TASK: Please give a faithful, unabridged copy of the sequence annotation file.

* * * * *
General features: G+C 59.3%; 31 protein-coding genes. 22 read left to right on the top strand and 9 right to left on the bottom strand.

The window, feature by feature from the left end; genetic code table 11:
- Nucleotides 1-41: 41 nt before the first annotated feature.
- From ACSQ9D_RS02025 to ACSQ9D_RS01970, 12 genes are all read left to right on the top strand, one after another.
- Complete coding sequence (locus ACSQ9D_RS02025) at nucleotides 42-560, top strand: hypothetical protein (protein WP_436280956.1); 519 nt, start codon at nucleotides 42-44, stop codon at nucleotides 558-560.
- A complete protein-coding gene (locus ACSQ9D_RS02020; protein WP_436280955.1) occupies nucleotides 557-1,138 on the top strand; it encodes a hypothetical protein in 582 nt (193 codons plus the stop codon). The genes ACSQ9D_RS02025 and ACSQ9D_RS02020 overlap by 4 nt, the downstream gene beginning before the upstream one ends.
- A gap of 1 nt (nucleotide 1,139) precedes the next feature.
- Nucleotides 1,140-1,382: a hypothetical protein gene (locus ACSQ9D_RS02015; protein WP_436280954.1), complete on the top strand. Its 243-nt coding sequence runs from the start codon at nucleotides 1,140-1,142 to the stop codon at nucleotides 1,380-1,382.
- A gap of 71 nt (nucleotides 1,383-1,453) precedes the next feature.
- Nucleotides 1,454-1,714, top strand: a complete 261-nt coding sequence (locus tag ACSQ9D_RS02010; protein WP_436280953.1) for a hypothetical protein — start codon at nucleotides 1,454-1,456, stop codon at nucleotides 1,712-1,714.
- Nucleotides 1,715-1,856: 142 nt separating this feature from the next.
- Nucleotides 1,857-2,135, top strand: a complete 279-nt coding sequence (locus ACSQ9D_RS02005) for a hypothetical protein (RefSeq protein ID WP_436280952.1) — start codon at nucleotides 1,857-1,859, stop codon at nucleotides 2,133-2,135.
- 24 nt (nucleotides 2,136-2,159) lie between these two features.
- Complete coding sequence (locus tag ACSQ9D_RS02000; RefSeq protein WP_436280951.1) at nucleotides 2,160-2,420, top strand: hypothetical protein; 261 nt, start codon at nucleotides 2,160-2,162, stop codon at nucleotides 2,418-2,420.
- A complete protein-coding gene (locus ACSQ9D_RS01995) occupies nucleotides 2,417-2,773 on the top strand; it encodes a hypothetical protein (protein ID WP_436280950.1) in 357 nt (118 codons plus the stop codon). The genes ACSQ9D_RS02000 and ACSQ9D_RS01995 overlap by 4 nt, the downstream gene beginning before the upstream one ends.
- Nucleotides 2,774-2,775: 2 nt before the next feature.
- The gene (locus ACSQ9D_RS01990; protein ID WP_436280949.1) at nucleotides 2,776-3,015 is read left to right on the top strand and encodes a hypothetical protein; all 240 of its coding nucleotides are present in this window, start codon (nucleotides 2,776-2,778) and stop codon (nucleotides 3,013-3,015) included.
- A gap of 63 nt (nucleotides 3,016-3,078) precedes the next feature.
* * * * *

General features: G+C 59.3%; 31 protein-coding genes. 22 read left to right on the top strand and 9 right to left on the bottom strand.

The window, feature by feature from the left end; genetic code table 11:
- Nucleotides 1-41: 41 nt before the first annotated feature.
- From ACSQ9D_RS02025 to ACSQ9D_RS01970, 12 genes are all read left to right on the top strand, one after another.
- Complete coding sequence (locus ACSQ9D_RS02025) at nucleotides 42-560, top strand: hypothetical protein (protein WP_436280956.1); 519 nt, start codon at nucleotides 42-44, stop codon at nucleotides 558-560.
- A complete protein-coding gene (locus ACSQ9D_RS02020; protein WP_436280955.1) occupies nucleotides 557-1,138 on the top strand; it encodes a hypothetical protein in 582 nt (193 codons plus the stop codon). The genes ACSQ9D_RS02025 and ACSQ9D_RS02020 overlap by 4 nt, the downstream gene beginning before the upstream one ends.
- A gap of 1 nt (nucleotide 1,139) precedes the next feature.
- Nucleotides 1,140-1,382: a hypothetical protein gene (locus ACSQ9D_RS02015; protein WP_436280954.1), complete on the top strand. Its 243-nt coding sequence runs from the start codon at nucleotides 1,140-1,142 to the stop codon at nucleotides 1,380-1,382.
- A gap of 71 nt (nucleotides 1,383-1,453) precedes the next feature.
- Nucleotides 1,454-1,714, top strand: a complete 261-nt coding sequence (locus tag ACSQ9D_RS02010; protein WP_436280953.1) for a hypothetical protein — start codon at nucleotides 1,454-1,456, stop codon at nucleotides 1,712-1,714.
- Nucleotides 1,715-1,856: 142 nt separating this feature from the next.
- Nucleotides 1,857-2,135, top strand: a complete 279-nt coding sequence (locus ACSQ9D_RS02005) for a hypothetical protein (RefSeq protein ID WP_436280952.1) — start codon at nucleotides 1,857-1,859, stop codon at nucleotides 2,133-2,135.
- 24 nt (nucleotides 2,136-2,159) lie between these two features.
- Complete coding sequence (locus tag ACSQ9D_RS02000; RefSeq protein WP_436280951.1) at nucleotides 2,160-2,420, top strand: hypothetical protein; 261 nt, start codon at nucleotides 2,160-2,162, stop codon at nucleotides 2,418-2,420.
- A complete protein-coding gene (locus ACSQ9D_RS01995) occupies nucleotides 2,417-2,773 on the top strand; it encodes a hypothetical protein (protein ID WP_436280950.1) in 357 nt (118 codons plus the stop codon). The genes ACSQ9D_RS02000 and ACSQ9D_RS01995 overlap by 4 nt, the downstream gene beginning before the upstream one ends.
- Nucleotides 2,774-2,775: 2 nt before the next feature.
- The gene (locus ACSQ9D_RS01990; protein ID WP_436280949.1) at nucleotides 2,776-3,015 is read left to right on the top strand and encodes a hypothetical protein; all 240 of its coding nucleotides are present in this window, start codon (nucleotides 2,776-2,778) and stop codon (nucleotides 3,013-3,015) included.
- A gap of 63 nt (nucleotides 3,016-3,078) precedes the next feature.